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A long-held ambition: Peter Coolbear

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At 71, Peter Coolbear is part of a growing community at The Learning Connexion (TLC) reconnecting with their creativity after long careers in other industries. We had a chat with the former plant scientist who has rediscovered his love for painting.  

Kays garden webHi Peter. You’ve had a long journey to get to TLC. Tell us a bit about your background.

Born in London, raised in Yorkshire, I emigrated to New Zealand from the UK in 1985 and am married to Kay who’s from Gisborne. We’ve lived in Porirua since 2008. Porirua is definitely home. Our daughter and son-in-law and their five children now live 10 minutes down the road since they came back from the UK in 2014.

I was originally a plant scientist/biochemist and came to New Zealand to lecture at Massey University in Palmerston North. In the mid-nineties I moved into tertiary education management and have worked in various management and governance roles since.

I am now semi- (well, mainly) retired, although I still jointly own a consultancy business for tertiary education and records management with Kay.  

So how did you end up at The Learning Connexion? 

I’ve always been interested in art, although at the school I went to in England we had to give it up if we wanted to do the second foreign language required by some universities at the time. All the more galling because that second language was Latin.

I’d always said (mainly jokingly) I would go to art school by the time I was 40, but I’m a late developer and other things got in the way. So I was 66 when I enrolled at TLC to do the Certificate as a distance student.

The programme was really engaging, but even better was the flexibility TLC offered when I had to defer my studies when consultancy work in Fiji became much more of a commitment than I had originally expected. Being able to take time out and then come back once I’d had that other adventure meant an enormous amount to me. I remain very grateful indeed.

Portone dellAnnunziata Lucca web2I completed the Certificate in 2018 and then, last year (2022), decided to carry on with the Level 5 Diploma as a part-time student, mainly because I want to continue to develop my painting and also because doing the programme formally gives me some much-needed discipline to keep working on my art practice. It is surprising how busy you become when you stop working full-time: there are so many distractions!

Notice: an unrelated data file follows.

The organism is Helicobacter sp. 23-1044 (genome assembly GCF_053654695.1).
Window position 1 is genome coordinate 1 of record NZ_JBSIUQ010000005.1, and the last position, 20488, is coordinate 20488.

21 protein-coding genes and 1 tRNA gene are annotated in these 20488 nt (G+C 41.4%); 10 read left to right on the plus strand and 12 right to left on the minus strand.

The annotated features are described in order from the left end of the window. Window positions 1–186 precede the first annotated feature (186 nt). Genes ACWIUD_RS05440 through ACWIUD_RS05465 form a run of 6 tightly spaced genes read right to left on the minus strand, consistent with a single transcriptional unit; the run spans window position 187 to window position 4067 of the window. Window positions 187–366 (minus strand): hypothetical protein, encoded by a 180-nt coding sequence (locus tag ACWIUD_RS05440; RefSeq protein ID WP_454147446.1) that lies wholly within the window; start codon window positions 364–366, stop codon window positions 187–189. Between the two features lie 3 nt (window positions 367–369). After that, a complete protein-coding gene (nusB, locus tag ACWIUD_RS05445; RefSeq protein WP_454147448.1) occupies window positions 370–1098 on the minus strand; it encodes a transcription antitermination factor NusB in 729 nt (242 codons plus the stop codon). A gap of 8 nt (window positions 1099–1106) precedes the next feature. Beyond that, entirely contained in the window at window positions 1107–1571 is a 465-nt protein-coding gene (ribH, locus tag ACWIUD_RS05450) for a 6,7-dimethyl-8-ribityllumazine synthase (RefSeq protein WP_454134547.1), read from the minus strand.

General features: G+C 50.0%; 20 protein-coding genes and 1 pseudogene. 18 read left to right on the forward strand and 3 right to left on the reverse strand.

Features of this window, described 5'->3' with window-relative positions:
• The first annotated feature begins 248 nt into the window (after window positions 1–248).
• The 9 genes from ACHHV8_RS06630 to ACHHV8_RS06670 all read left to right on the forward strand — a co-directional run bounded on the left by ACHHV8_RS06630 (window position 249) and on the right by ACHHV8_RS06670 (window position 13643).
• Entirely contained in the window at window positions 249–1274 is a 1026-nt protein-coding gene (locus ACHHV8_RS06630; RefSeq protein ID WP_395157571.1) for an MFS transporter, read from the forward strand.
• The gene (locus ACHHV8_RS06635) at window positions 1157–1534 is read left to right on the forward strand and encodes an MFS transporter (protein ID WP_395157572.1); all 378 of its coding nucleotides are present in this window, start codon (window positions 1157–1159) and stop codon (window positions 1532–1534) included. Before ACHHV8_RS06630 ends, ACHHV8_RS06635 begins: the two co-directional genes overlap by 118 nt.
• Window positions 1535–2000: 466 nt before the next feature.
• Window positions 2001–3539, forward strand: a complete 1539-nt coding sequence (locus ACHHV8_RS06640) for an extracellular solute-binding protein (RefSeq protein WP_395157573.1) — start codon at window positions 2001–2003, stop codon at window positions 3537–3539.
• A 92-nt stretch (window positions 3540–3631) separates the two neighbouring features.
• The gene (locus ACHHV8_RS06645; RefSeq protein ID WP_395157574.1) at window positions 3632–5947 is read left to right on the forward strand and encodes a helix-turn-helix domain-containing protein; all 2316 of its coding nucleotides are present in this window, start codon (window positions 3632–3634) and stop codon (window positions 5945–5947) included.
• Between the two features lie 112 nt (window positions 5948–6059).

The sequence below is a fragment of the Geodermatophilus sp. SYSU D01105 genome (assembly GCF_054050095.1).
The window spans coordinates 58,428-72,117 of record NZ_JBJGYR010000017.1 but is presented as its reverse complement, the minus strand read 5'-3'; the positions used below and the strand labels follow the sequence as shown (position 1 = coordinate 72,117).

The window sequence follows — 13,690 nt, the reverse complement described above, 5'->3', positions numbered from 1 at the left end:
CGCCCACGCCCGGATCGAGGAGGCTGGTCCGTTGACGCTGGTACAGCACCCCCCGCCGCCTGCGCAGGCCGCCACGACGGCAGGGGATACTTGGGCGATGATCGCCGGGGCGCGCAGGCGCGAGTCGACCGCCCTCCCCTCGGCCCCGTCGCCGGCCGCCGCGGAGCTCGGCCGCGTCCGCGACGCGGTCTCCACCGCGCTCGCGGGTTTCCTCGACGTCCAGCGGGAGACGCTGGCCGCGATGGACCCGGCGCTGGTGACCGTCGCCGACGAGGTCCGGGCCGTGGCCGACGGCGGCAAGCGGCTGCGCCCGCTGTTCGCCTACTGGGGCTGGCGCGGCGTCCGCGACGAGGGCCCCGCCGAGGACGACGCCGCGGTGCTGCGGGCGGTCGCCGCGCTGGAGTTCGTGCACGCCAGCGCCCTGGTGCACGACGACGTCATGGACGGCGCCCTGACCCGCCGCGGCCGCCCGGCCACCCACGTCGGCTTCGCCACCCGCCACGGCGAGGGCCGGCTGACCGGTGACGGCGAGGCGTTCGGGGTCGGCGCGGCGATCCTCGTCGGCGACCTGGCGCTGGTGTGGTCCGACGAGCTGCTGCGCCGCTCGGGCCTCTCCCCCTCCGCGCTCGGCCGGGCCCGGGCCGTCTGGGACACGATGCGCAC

I am definitely still learning to paint. I now know how to move the paint around, but I am still a ‘tentative marker’. I am trying to loosen up, but keep ending up more precise than I expect – this is a constant challenge.

So painting is your preferred method of creative expression?

Painting and drawing are my thing. I have always been keenly interested in photography and over the years have accumulated a very considerable archive of subjects to paint and draw. Even when I wasn’t actively painting, I was always thinking “I could paint that someday”. Now is someday.

I am interested in landscape and history and gardens: all these influence my choice of subject. My style is quite realistic and I choose subjects with which I have an emotional connection. I often use more than one reference photo to create the final work so that my painting is often deliberately about a sense of place, rather than a straight-forward representation.

I participated in two New Zealand Academy of Fine Arts shows in 2022. One of my paintings actually sold. OK, it was for their fundraiser and the $300 didn’t come to me, but it still counts!

Congrats! Do you have a project you are currently working on?